The story of the man who washes paper towels to save money is entirely rediculous. The issue is that nowadays it costs hundreds of dollars a month just to get a place to live. This dwarfs all other costs. The cost of housing is so high that he could probably burn an entire roll of paper towels every day and not notice. That’s the reason poor people today are are called “the homeless”. Historically food and clothing was expensive and housing was cheap. The green revolution and the industrial revolution, respectively, changed that around. Greatly increased population, zoning laws, and housing standards further increased housing prices. Thus, the number one way to live frugally is to get your housing costs under control. After that, there’s food, medical, and luxuries.

    I live on a few dollars a month. But I do it for real, unlike some made-for TV caricature. Yes, I’m homeless and I do a lot of dumpster diving, and I have no social life. But I don’t do silly, stupid, or anti-social things (like stealing catsup packets). I’m thin and get plenty of exercise. Contrary to what was written here, being in good physical shape will NOT attract females. Ever. YMMV.

  • Kristin October 18, 2014, 9:58 pm

    A theme song for this post: http://www.jukebo.com/chris-connor/music-clip,miser-s-serenade-1955,xs38fq.html
    The Miser’s Serenade… I’m still trying to find the right balance myself.

  • Marlon Duque May 2, 2015, 12:51 pm

    Friends of mine sometime criticize the way I live. I´ve been grown up with a frugal mother, and I consider myself as a frugal man. I respect the way others people live (sometimes I do not understand), but I do not criticize them. And when my friends insist that I’m cheap, I argue that I’m not and show my arguments (some of them showed in this article), and this arguing sometimes get me frustrated and tired. This article brings everything I believe in and wish some of my friends understood about being frugal.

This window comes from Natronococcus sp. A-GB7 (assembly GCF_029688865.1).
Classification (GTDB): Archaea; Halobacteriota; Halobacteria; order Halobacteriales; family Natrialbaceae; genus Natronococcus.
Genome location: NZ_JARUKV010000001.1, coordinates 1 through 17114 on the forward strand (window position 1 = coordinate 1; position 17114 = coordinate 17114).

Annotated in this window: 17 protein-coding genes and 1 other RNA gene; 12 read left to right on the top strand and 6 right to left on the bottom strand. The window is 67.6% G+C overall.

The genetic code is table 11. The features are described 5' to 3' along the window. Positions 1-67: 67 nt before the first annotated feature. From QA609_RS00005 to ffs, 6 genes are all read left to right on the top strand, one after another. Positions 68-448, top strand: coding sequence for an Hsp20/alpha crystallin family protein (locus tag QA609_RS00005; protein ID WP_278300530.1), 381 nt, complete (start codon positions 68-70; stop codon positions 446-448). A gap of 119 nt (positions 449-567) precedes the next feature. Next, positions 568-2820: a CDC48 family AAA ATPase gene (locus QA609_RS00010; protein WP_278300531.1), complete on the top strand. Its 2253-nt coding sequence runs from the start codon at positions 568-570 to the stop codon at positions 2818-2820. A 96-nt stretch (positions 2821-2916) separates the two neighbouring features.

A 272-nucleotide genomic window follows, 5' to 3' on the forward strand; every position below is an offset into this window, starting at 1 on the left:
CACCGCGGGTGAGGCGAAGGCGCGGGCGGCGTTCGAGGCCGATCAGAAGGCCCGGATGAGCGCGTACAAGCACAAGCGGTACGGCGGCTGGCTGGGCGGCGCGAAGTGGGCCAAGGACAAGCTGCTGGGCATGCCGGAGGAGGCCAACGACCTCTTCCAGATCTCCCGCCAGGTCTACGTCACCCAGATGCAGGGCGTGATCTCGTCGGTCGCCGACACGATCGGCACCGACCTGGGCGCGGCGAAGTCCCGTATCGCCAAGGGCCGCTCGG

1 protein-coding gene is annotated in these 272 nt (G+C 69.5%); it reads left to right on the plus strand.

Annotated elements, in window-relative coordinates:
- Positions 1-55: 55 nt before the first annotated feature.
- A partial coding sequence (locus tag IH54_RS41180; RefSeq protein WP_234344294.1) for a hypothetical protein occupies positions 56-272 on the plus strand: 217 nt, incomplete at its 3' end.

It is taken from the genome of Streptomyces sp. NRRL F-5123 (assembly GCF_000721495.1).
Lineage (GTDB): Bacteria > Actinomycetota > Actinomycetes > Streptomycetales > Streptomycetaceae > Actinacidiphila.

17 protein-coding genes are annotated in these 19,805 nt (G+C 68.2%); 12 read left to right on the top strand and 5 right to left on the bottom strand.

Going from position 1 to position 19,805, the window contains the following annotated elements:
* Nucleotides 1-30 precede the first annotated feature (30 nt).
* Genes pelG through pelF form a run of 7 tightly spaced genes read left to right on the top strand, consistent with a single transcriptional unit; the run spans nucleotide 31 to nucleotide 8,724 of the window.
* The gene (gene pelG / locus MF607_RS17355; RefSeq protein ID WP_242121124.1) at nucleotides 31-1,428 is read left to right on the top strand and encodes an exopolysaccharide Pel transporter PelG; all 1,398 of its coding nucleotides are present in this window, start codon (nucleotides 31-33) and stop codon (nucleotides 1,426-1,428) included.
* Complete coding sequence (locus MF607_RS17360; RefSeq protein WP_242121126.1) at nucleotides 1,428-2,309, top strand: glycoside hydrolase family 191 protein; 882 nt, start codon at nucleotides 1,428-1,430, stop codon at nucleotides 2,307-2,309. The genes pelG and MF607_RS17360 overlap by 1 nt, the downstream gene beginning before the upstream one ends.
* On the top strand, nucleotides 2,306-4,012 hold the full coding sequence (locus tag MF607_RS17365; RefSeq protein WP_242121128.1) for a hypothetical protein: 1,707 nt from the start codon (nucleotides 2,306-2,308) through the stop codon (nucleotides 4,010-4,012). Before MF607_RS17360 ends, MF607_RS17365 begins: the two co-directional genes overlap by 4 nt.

Thanks Mr. Money Mustache

  • Erica November 28, 2016, 9:18 pm

    It’s funny, my Partner is really cheap when it comes to himself. I think I have mentioned previously the holey sheets when we moved in together…or the pair of dress pants he has had since his high school internship.

    A few months into our relationship was Valentine’s Day, which he used the work week to leave small gifts each day. I got all the generic thinfs, candies, flowers (calla lilies – my favorite!) and he ended the week at the nicest restaurant I’ve ever been too with the best champagne I’ve ever had. It was an over the top indulgence, but he could afford it because it was a special one time thing. It was also pretty obvious to me then that he was very much in love.

  • Kevin April 9, 2017, 1:50 pm

    i totally agree with your definitions here. “you be you” has it’s limits, cause at a certain point if nobody wants to spend time around you you’re going to wind up a very unhappy camper. who we are is a process of negotiation between ourselves and other people whether we like it or not.

  • Curtis February 4, 2018, 7:42 pm

    I think you are short selling thrift shops. You can find nice lightly used clothes at some of them. At our local store, we have picked up Levis for $8-$15, a brand new “Life is Good“ t shirt with the tag still on for $6, regular t shirts for $.08-$1.50, and in style suits in great shape for $15. Buying new clothes at ridiculous prices just seems like a colossal waste of money to me when people discard perfectly good clothing.